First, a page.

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The crude and true story of milk protein

Tom Wright and John Cant for Progressive Dairyman Published on 31 May 2019

The system for payment for milk protein changed in Canada in September 2018 from one based on crude protein (CP) to the new system based on the true protein content of milk.

The first thing most dairy farmers noticed after the change was: The reported milk protein levels for their milk shipments were lower than they were used to seeing.

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Adjustments to the prices used in component pricing ensured the change was designed to be revenue-neutral for producers.

The switch to using true protein was implemented for payments to producers and for billing processors. Other countries have previously adopted true protein as the standard, including Australia, France and the U.S.

Implementation of this change in the industry was seamless because the laboratory equipment used to measure CP and true protein is the same, and the calibration standards used to ensure accuracy are provided by the manufacturer of the equipment.

CP measures nitrogen-containing molecules, including the major milk proteins, casein and whey. But CP also includes non-protein nitrogen (NPN) compounds like urea, ammonia, creatinine and many others present in milk at very low levels.

These non-protein compounds have no economic value in the dairy industry. By switching to a system based on true protein (casein and whey), it excludes paying for the compounds in milk that have no value for further processing.

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The NPN compounds in milk represent between 4.5 and 5.7 percent of protein when the old CP system was used. The dominant compound in the NPN is milk urea nitrogen (MUN), which accounts for about 50 percent of the total.

The rule of thumb is to add 0.19 percentage units to the reported true protein result to get an approximation of what the CP result would have been.

As you might expect, the rule of thumb works for most herds most of the time, but there are some things that can influence the difference between measures of true protein and CP: Season (higher environmental temperatures will lower CP percent in milk); mastitis will lower milk casein but increase whey; days in milk (CP, casein and NPN drop after calving then start to increase after five to 10 weeks); lactation number (casein content drops as parity increases); and then there are also breed differences and genetic differences.

Feeding management also plays a role in the NPN content of milk. MUN is a breakdown product from the protein in a cow’s diet. Dairy farmers get information on the MUN levels in their shipments after every pickup.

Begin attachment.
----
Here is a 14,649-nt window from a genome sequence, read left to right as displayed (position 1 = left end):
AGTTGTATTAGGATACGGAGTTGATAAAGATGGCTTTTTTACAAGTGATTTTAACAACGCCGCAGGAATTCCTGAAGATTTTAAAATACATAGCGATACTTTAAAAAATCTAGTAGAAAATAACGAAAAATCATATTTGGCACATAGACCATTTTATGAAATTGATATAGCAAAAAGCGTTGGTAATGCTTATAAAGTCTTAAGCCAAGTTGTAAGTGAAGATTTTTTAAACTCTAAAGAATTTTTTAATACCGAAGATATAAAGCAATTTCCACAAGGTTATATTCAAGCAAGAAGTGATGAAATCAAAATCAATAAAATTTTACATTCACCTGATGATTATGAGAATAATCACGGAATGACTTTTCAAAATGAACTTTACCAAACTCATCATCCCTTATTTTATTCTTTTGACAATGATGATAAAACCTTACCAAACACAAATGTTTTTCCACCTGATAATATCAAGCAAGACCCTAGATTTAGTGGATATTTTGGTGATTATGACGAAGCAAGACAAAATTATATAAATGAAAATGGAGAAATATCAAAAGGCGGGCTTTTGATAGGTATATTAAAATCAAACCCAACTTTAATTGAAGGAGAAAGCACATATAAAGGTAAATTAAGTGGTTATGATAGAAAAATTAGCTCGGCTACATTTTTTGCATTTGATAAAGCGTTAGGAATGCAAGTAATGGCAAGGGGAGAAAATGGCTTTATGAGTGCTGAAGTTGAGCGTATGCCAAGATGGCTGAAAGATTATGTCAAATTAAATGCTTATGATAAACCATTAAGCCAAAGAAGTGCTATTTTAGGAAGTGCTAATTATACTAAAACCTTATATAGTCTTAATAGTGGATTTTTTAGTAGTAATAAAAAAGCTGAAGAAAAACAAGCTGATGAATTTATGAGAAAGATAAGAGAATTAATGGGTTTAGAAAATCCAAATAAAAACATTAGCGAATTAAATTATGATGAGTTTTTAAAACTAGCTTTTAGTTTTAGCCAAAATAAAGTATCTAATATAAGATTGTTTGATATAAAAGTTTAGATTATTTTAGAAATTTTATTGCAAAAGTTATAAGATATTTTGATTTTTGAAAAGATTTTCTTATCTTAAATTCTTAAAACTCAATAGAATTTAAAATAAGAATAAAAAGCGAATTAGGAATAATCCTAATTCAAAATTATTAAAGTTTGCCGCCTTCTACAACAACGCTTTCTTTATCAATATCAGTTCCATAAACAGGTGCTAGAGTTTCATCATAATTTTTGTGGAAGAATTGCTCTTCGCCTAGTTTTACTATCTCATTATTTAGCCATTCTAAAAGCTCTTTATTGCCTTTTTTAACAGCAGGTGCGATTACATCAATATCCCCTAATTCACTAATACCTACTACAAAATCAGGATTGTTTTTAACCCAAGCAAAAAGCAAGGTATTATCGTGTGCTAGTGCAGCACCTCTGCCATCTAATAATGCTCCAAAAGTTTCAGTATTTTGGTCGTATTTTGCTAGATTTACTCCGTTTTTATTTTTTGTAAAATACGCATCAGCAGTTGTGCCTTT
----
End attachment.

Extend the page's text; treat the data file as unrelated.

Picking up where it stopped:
Some producers routinely monitor MUN levels to verify that their feeding program keeps MUN within their target range and to ensure the ration is balanced for protein and energy.

Best practices for MUN monitoring are to use the weekly average for MUN values as opposed to making ration adjustments after every report because there is always some change in the value from each bulk tank analysis.

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MUN values above 12 to 14 milligrams per decilitre, or very erratic values, can signal there is room for improvement in the feeding program or ingredient consistency.

Recently, milk samples were collected twice weekly from a group of 28 cows at the University of Guelph fed the same diet and housed in the same pen during the fall of 2018.

Each of the 500 samples was analyzed for both CP and true protein, as shown in Figure 1.

Crude protein and true protein results from 28 cows fed the same diet sampled routinely during the fall of 2018

In each case, the value for true protein was lower than the value reported for CP, as expected. The difference between the two protein measurements is shown in Figure 2.

The difference (crude protein % - true protein %) between reported values for the milk samples averaged 0.196, which is close to the expected difference

The average difference between percent CP and percent true protein was 0.196, which is very close to the rule of thumb of 0.19.

The maximum difference was 0.27, and the smallest difference was 0.13, suggesting the rule of thumb works but there can be some variation at the individual cow level from day to day.

The take-home message on the switch from CP to true protein is: For most herds, you can estimate CP by adding 0.19 to the reported true protein value.

Monitoring MUN, which is the largest part of NPN compounds in milk, is an effective way to check that the feeding program is not wasting dietary protein being fed to milking cows.

If your MUN values are high, you can discuss that with your feed adviser to avoid wasting nutrients.  end mark

John Cant is a professor at the University of Guelph.

Tom Wright
  • Tom Wright

  • Dairy Specialist
  • OMAFRA

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